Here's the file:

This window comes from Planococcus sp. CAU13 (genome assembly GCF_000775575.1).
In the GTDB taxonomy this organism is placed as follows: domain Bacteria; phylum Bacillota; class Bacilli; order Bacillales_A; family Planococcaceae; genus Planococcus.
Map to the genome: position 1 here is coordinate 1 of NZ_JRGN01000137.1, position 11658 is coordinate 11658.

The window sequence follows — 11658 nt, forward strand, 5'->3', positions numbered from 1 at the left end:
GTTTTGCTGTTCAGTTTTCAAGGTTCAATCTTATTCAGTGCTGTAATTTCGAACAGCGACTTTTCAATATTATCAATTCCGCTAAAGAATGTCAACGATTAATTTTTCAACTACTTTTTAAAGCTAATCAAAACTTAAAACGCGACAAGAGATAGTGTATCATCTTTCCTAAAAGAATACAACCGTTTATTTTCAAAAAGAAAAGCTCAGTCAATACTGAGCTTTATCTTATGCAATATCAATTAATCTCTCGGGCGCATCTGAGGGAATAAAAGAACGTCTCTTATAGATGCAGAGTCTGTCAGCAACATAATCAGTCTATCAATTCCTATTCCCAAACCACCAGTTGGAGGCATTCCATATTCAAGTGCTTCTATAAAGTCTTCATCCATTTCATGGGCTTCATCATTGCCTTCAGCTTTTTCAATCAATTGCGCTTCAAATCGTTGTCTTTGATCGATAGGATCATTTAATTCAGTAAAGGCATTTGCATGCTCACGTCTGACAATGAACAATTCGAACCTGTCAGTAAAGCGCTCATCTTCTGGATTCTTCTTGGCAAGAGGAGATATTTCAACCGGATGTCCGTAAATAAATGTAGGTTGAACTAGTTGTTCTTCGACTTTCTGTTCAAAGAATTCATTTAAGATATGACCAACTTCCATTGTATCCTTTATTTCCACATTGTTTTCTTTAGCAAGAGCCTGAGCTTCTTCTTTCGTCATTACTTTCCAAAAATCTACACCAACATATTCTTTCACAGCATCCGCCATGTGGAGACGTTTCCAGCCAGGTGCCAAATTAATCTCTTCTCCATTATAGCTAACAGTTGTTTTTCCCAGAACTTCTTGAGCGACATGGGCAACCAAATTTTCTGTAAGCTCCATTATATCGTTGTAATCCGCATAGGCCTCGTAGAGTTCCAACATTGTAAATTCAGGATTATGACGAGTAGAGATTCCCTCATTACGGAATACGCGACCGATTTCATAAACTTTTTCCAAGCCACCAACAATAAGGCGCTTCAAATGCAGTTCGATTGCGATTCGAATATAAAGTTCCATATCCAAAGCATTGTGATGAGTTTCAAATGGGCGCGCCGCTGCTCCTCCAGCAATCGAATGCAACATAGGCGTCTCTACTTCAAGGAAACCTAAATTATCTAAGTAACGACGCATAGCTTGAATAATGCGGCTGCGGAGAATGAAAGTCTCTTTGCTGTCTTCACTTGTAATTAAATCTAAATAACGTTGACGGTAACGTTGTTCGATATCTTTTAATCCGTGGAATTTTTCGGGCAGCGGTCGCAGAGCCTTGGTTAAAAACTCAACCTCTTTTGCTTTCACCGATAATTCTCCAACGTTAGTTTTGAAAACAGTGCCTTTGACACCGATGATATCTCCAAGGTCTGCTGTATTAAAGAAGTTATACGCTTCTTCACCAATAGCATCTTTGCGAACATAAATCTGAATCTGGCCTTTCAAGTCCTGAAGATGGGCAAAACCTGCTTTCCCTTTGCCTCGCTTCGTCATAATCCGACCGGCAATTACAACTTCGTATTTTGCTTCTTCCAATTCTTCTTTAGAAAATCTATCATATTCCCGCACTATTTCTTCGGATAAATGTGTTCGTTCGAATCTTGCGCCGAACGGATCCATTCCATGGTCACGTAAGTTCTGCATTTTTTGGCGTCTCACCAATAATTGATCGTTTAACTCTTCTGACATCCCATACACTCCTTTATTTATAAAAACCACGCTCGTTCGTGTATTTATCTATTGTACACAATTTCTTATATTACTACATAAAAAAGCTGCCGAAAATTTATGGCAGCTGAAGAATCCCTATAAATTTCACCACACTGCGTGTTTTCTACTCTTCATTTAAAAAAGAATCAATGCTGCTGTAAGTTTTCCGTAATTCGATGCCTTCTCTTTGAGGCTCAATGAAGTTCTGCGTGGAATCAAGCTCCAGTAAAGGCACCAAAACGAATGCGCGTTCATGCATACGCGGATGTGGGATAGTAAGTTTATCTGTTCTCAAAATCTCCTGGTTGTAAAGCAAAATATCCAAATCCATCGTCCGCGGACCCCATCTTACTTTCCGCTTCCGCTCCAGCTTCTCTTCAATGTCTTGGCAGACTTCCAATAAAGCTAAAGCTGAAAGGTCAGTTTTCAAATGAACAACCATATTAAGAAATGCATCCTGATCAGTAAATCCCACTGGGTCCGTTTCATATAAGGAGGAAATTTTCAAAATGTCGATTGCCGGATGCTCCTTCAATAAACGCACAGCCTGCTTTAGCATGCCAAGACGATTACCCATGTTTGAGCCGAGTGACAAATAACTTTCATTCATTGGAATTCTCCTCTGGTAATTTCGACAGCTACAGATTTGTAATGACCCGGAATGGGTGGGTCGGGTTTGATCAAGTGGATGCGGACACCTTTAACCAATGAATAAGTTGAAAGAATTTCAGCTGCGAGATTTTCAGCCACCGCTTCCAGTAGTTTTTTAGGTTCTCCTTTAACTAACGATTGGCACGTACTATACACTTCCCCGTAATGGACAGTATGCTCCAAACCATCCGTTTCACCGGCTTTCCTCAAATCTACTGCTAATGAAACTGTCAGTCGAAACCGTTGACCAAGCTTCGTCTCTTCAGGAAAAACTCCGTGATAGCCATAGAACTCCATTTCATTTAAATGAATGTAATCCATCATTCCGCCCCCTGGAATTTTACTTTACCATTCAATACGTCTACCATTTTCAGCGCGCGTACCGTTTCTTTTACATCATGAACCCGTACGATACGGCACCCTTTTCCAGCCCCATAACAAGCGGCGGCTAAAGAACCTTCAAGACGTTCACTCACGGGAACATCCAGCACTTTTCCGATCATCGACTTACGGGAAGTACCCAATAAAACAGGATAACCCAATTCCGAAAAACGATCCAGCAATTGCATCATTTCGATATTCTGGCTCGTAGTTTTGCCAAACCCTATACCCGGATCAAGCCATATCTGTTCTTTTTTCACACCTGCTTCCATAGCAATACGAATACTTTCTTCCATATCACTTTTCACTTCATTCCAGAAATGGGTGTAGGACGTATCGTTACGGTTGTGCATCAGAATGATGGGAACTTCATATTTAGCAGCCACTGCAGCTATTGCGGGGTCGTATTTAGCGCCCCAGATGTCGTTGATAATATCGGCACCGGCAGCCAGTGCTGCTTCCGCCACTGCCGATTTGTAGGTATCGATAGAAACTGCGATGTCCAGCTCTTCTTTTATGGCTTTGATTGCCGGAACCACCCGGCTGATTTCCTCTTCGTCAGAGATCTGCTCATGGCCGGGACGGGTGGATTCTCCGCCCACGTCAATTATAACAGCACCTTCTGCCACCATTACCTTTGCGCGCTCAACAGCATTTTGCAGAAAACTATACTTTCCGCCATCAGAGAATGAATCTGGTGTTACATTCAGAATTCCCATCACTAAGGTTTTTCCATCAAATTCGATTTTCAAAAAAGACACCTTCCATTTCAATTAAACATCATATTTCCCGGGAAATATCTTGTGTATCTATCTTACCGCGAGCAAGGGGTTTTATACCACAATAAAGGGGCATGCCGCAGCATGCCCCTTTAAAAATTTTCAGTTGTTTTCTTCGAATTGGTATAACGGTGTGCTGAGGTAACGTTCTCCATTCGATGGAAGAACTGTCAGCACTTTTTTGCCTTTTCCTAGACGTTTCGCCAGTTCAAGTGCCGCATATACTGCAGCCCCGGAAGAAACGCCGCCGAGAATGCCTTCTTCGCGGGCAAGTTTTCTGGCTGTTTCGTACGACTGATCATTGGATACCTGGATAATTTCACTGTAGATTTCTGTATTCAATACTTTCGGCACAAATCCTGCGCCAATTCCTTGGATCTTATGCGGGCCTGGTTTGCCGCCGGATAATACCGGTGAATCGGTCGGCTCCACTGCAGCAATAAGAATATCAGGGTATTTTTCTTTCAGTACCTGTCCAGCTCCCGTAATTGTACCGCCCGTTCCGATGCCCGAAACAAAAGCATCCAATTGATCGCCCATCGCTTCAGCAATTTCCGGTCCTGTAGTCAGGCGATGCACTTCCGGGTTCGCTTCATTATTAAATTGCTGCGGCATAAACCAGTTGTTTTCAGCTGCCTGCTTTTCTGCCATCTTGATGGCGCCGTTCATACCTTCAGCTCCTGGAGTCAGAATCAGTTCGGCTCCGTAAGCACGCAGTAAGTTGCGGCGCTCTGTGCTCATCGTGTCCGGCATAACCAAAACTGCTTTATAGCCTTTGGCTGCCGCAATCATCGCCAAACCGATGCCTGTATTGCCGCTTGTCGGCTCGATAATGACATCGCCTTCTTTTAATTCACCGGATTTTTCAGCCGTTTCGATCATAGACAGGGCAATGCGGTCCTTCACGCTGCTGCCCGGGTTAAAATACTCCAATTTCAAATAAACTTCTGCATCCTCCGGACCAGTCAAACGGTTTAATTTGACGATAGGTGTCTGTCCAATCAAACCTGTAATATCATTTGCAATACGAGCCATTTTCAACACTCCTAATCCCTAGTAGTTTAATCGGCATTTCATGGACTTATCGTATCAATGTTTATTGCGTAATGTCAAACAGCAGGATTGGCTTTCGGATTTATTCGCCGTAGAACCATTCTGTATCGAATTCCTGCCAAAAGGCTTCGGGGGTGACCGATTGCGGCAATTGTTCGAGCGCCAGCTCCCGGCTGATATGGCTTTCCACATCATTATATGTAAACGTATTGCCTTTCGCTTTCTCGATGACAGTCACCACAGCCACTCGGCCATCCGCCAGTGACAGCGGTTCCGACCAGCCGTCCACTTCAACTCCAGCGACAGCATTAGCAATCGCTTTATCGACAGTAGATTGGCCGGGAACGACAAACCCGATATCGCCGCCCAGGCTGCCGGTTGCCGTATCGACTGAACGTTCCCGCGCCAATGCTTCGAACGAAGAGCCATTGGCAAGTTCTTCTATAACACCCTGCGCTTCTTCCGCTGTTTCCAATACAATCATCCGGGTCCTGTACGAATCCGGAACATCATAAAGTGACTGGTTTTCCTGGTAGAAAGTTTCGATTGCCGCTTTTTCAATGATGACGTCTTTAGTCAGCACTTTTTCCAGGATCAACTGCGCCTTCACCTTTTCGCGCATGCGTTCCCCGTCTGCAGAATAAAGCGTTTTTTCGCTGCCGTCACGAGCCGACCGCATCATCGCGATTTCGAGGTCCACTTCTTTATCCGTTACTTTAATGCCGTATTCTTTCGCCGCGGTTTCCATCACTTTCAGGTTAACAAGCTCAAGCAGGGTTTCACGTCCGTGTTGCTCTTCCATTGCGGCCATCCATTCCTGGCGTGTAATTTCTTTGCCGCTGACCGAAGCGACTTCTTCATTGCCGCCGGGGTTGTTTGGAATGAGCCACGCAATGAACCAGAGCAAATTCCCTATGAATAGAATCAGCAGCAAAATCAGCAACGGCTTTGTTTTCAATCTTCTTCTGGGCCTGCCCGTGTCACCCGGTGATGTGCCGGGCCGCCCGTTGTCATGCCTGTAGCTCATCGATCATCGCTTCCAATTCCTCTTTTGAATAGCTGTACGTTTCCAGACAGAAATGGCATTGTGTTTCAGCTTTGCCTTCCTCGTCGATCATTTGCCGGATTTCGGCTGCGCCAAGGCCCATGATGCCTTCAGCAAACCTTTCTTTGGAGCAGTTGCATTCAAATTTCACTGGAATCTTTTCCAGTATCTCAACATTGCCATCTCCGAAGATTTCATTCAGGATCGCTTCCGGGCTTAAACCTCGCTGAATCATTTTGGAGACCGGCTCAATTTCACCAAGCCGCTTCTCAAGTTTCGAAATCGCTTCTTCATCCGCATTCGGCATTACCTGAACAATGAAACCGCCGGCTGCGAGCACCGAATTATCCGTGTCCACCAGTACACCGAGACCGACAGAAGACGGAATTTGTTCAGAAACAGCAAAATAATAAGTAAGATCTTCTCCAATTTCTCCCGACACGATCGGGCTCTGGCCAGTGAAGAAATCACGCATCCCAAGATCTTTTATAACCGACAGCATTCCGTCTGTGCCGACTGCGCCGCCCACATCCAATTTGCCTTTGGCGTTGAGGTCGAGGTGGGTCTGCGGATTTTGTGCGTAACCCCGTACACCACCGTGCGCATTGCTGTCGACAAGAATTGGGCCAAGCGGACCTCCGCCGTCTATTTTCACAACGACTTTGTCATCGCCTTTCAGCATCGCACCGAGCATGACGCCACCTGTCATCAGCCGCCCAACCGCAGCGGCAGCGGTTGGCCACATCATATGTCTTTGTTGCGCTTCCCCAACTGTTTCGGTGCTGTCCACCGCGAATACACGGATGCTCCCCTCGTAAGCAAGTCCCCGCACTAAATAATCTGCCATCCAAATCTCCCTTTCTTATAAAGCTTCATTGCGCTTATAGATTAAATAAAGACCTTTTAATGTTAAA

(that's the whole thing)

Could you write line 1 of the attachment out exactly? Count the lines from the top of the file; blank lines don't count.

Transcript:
This window comes from Planococcus sp. CAU13 (genome assembly GCF_000775575.1).